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2017 Forester XT
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16 Posts
Discussion Starter · #1 ·
Hello Fellow Forester Owners!

I finally decided to join after lurking around the last year and a half when I purchased my first Subaru. I currently own a '17 FXT which I've been a big fan of, with the exception of the fuel economy. I've taken it on many adventures in the Southwest and its definitely held its own. I am currently waiting on a 2021 Ice Silver Metallic Forester Sport that should be arriving at the end of the month, so I'll be enjoying my FXT before I traded it in at the end of the month.

Here are some pics of my XT in the mountains of Nevada and loaded with our camping gear. Wheel Tire Car Vehicle Plant Wheel Tire Sky Cloud Car Tire Wheel Car Vehicle Land vehicle Wheel Tire Car Sky Vehicle Car Vehicle Plant Hood Trunk
 

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'14 Forester XT Touring
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829 Posts
Welcome.... and yeah what's wrong with the mpg? You have to pay that hp tax some way. 250hp vs 180hp I'll take more hp all day.
 

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2017 Forester XT
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16 Posts
Discussion Starter · #4 ·
@GMD and @Mr.AC this is my wifes daily driver and right now on we averaging about 19 in town and max 21 on the highway. I understand that having ATs and a cargo box (only on the Forester when we go on adventures) would bring down the fuel economy, but I didn't think it would be as bad as my 08 Tacoma.

When we were first looking at Foresters we were all about the power over MPG as we spend our weekends in high desert/mountains. But after several adventures we've come to terms that we'd rather have the fuel economy vs power at this time. Don't get me wrong, the extra power was nice the first year or so, but as the fuel prices started to increase and the FXT not getting near the 27/23 we decided that we will trade it in for now and wait a few years until Subaru comes out with something new.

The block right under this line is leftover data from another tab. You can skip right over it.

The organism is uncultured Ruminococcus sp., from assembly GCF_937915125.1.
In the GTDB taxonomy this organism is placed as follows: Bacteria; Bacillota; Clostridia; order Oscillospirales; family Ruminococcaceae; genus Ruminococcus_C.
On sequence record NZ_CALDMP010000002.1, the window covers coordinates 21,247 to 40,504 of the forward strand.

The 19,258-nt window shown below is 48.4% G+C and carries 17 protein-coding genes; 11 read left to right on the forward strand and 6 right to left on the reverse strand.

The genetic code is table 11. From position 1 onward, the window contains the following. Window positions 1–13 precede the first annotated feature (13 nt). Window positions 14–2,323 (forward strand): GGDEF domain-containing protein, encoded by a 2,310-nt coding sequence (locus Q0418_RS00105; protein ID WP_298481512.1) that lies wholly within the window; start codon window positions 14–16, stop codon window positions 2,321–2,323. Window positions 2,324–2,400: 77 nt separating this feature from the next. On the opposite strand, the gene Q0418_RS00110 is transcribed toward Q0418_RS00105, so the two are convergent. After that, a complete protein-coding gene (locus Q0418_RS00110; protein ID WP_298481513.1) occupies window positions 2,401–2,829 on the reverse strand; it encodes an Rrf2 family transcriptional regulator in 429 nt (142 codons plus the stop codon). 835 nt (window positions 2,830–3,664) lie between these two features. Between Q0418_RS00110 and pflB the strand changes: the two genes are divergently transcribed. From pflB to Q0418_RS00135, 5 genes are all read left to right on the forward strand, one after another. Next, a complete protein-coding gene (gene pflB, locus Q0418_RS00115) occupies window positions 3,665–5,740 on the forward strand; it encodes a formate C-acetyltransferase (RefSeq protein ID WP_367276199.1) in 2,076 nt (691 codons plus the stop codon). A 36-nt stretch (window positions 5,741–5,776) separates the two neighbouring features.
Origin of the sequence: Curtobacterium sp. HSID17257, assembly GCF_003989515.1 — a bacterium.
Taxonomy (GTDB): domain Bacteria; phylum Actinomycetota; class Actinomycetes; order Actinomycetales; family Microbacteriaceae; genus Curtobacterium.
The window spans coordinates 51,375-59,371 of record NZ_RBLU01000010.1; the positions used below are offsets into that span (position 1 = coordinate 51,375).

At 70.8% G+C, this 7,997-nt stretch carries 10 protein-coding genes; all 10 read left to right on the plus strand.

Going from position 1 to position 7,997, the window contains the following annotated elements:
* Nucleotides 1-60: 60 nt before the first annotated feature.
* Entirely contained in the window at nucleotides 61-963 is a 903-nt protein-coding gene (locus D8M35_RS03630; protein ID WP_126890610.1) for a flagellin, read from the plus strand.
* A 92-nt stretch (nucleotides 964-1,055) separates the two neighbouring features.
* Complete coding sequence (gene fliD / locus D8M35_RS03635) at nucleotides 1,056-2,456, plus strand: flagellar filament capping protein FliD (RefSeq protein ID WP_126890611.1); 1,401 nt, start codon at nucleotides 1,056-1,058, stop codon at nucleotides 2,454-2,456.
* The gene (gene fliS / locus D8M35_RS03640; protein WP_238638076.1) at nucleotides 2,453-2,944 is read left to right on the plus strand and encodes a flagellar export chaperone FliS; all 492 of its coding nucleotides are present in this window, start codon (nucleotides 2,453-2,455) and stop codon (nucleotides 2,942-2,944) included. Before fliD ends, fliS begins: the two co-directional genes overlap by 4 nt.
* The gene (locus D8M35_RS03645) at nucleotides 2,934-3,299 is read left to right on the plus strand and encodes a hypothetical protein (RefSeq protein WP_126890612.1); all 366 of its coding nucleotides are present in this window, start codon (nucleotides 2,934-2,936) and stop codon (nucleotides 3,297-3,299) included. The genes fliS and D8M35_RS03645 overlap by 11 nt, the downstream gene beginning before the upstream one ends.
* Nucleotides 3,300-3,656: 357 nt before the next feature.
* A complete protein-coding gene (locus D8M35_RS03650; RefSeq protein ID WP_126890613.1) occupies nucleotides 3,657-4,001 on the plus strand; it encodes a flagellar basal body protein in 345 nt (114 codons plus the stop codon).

Trust me I had a long discussion about this with my wife before we decided to pull the trigger on a 21' Forester as we really like the body style of the Fourth Gen over the Fifth Gen Foresters. We even considered an Outback XT or Outback Wilderness, but we don't like the looks of the Outback vs the Forester. So hopefully in the next few years Subaru will come out with an updated Forester with a good power/MPG ratio and we'll consider upgrading again at that point.
 

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2014 2.5i Limited CVT
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3,175 Posts
Glad you're here and you'll enjoy your time in the land of Foz...

When it comes to the MPG - remember that the EPA estimates are (first) just estimates. But the bigger issue is "how" they achieve those estimates and results. I suggest taking a look at the EPA site and seeing just how they figure it... It was a real eye opener....